A whole other ball of wax than believing that everybody in the world is OK spiritually. I mean, if he is rejecting Jesus, how does :confused:that make him Christian at all–othet than technically…(like what you might put in a survey…)??
[/quote]

Your right Zooey. We live in an age now where in issues of morals and metaphysics the law of non-contradiction does not apply, but in all other areas of the mundane it does. This has infiltrated the church. I hear Christians all the time saying Christ is MY way, but that does not necessarily mean that He is the only way. We have to ask the question, does being Christian mean that you must embrace the doctrine of the exclusivity of Christ as an essential doctrine for salvatoin (at least at some point). I believe that it does. Pluralism cannot include religious systems like Christianity which is by nature exclusive to those who trust in Christ alone. If they believe there are other god’s, then they can’t be trusting in Christ alone and don’t really believe or understand what He did. Therefore, they are by definition not believing Christianly.

This does not mean that a Christian cannot have bad doctrine in this area. I know alot of Christians who unwittingly hold to heretical views of the Trinity. They need correction and teaching. I think the same thing can be said for many who unwittingly hold to a false doctrine of exclusivity.

But I think we need to understand that their reasons for believing this are out of compassion for those who have never heard. Therefore, the pragmatic principle that they are following is good and kind. But the results are destructive and self-refuting.

Michael


#13

From Liberalism is a Sin

Protestantism naturally begets toleration of error. Rejecting the principle of authority in religion, it has neither criterion nor definition of faith. On the principle that every individual or sect may interpret the deposit of Revelation according to the dictates of private judgment, it gives birth to endless differences and contradictions. Impelled by the law of its own impotence, through lack of any decisive voice of authority in matters of faith, it is forced to recognize as valid and orthodox any belief that springs from the exercise of private judgment. Therefore does it finally arrive, by force of its own premises, at the conclusion that one creed is as good as another; it then seeks to shelter its inconsistency under the false plea of liberty of conscience. Belief is not imposed by a legitimately and divinely constituted authority, but springs directly and freely from the unrestricted exercise of the individual’s reason or caprice upon the subject matter of Revelation. The individual or sect interprets as it pleases—rejecting or accepting what it chooses. This is popularly called liberty of conscience. Accepting this principle, Infidelity, on the same plea, rejects all Revelation, and Protestantism, which handed over the premise, is powerless to protest against the conclusion; for it is clear that one who, under the plea of rational liberty, has the right to repudiate any part of Revelation that may displease him, cannot logically quarrel with one who, on the same ground, repudiates the whole. If one creed is as good as another, on the plea of rational liberty, on the same plea, no creed is as good as any. Taking the field with this fatal weapon of Rationalism, Infidelity has stormed and taken the very citadel of Protestantism, helpless against the foe of its own making.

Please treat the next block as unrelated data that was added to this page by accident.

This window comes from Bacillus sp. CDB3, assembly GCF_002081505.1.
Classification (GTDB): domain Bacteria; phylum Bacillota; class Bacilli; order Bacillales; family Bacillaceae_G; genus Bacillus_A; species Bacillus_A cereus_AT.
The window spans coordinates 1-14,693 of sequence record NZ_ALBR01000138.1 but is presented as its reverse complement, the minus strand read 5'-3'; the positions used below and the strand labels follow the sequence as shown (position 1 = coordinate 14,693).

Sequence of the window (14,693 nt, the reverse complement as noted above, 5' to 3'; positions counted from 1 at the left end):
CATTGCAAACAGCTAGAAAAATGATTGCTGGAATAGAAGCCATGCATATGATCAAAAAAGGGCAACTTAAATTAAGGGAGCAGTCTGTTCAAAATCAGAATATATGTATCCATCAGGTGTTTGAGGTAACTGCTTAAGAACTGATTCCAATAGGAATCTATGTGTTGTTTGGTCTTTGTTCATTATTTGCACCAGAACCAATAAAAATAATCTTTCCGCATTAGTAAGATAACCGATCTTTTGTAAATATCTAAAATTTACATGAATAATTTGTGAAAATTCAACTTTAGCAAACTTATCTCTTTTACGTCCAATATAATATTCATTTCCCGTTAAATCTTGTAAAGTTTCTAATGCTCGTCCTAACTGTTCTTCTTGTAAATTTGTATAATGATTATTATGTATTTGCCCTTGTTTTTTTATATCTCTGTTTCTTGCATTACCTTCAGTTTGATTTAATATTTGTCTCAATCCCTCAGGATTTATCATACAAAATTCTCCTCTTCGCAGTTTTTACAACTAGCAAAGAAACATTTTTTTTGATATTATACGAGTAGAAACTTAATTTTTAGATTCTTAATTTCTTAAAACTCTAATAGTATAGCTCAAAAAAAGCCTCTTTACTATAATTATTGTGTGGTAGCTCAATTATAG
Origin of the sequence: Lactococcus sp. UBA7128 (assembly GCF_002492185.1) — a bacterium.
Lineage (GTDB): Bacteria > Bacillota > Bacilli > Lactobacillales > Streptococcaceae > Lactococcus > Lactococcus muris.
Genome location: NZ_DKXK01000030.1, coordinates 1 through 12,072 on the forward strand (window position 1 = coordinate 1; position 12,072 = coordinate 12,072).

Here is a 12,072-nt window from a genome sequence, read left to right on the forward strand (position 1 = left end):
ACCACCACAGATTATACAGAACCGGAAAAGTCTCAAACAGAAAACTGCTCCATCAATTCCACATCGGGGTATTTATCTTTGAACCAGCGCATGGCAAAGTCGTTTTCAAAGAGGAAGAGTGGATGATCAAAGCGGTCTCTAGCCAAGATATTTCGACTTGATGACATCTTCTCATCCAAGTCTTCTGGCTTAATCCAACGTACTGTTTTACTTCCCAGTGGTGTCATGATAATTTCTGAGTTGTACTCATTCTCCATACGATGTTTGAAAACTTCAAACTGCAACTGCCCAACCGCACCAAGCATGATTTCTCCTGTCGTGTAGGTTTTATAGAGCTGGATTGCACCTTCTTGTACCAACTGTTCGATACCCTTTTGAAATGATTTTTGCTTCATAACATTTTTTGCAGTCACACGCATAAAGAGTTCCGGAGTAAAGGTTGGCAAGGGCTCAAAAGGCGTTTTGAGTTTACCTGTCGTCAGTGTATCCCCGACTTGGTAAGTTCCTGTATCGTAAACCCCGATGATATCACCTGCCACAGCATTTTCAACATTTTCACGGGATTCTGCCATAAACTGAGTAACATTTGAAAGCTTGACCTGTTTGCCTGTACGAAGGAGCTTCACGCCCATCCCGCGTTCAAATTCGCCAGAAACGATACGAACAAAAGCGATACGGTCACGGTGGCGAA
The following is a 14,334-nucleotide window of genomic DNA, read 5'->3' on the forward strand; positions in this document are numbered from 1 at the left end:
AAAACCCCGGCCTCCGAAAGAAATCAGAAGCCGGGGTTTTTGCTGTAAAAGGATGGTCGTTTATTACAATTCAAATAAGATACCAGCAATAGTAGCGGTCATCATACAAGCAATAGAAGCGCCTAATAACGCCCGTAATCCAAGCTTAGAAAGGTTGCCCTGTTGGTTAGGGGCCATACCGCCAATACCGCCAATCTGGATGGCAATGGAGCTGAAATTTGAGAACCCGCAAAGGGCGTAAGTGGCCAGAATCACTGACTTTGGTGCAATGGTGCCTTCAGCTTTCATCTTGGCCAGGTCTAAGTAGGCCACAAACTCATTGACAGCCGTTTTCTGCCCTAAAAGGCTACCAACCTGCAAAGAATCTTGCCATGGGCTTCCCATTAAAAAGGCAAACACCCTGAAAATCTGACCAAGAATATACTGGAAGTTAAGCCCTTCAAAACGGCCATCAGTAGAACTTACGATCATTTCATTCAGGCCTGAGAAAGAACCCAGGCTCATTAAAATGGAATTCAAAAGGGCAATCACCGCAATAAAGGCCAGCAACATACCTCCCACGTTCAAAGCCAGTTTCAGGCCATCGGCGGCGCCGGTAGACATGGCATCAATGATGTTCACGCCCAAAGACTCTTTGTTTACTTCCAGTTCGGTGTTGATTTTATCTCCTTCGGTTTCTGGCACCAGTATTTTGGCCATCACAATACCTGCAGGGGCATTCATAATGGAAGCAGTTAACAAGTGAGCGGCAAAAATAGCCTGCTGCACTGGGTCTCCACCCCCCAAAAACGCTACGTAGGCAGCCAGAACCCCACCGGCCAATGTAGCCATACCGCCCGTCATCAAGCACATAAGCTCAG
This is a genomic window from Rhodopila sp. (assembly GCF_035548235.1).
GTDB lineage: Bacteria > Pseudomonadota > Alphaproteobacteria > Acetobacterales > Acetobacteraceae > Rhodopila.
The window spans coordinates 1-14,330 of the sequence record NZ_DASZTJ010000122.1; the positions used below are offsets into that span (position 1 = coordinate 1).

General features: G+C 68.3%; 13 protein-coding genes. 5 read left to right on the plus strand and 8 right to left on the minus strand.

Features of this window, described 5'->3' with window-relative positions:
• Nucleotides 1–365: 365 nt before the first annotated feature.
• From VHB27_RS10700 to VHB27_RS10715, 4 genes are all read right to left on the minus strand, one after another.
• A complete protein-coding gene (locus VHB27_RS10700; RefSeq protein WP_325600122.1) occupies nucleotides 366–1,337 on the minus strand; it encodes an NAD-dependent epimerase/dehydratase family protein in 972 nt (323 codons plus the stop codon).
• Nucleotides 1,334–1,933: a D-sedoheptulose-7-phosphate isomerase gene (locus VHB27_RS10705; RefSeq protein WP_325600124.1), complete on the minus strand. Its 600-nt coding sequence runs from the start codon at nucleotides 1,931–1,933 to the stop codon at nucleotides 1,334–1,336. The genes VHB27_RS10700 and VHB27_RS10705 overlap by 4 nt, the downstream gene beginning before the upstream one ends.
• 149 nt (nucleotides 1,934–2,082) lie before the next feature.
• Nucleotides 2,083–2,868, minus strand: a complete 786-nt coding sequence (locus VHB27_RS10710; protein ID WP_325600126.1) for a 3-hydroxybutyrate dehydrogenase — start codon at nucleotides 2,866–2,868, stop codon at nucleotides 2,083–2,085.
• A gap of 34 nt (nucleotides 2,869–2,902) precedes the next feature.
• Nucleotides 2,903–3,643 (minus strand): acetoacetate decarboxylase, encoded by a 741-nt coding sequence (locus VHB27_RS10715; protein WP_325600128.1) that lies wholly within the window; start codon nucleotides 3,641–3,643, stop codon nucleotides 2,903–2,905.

#14

How does he then reconcile the teaching of Christianity that says Christ is the only way to God with his viewpoint?

That’s what confuses me from his POV because I thought that he is a “Bible Alone” believer, knowing that he comes from a Baptist community. He is somehow influenced by the sayings and beliefs of other worldly religions since he is taking up religion classes. He also thinks that you can find “some truth” in them. I agreed BUT with the conviction that the fulness of the truth is NOT found in them. I let him borrowed the Catechism of the Catholic Church, and now he started reading it–saying that what is being taught there “makes sense” to him. I pray that the Holy Spirit will guide him into all truth.

I also started explaining to him about authority. That the only way we can be so sure that we are on the right tract as far as Christianity is concerned is submission to the authority–the Apostles and their LEGITIMATE successors–especially in defining faith and morals.

Help me pray for him, too.

Pio


#15

My guess is that he doesn’t accept the Bible.That is the logical conclusion from what he is telling you.

I also know people like this. They are spending their lives being “politically correct”.

I would be delighted if studying the Catechism could help him. He needs a *lot *of prayer!


#16

Cool intellect must be answered in kind. Your friend says “all religions have some truth”. Well, fine, they probably do. To say that all religions are equally true is false, however. To think this is to think that all religions were made by man (and thus equally good), or that God is so impersonal that he doesn’t care about your beliefs. Now, if he is that much of a deist, there’s not much you can do for him but pray. God will show him his error in time. If your friend is not, then ask him what his conclusion means for the very foundation of right and wrong. If religions can say contradicting things about the nature of God (and reality) and all still be equally right, then can anything be right at all? Instead of his statement allowing toleration of all religion by imputing them all the same amount of truth, he instead creates intellectual deadlock, by draining the words ‘right’, ‘wrong’, ‘true’ and, ‘false’ of all their meaning. He has only frustrated the curious impulse in his own mind, rather than find any real spiritual and intellectual meat.

In Christianity, however, it is the other way around. God offers enlightenment, and Himself. He has created the religion. He has given the laws and given the holy Spirit to men to make an infallible church. We haven’t made the church, though we have adapted it to times and places. God has made it.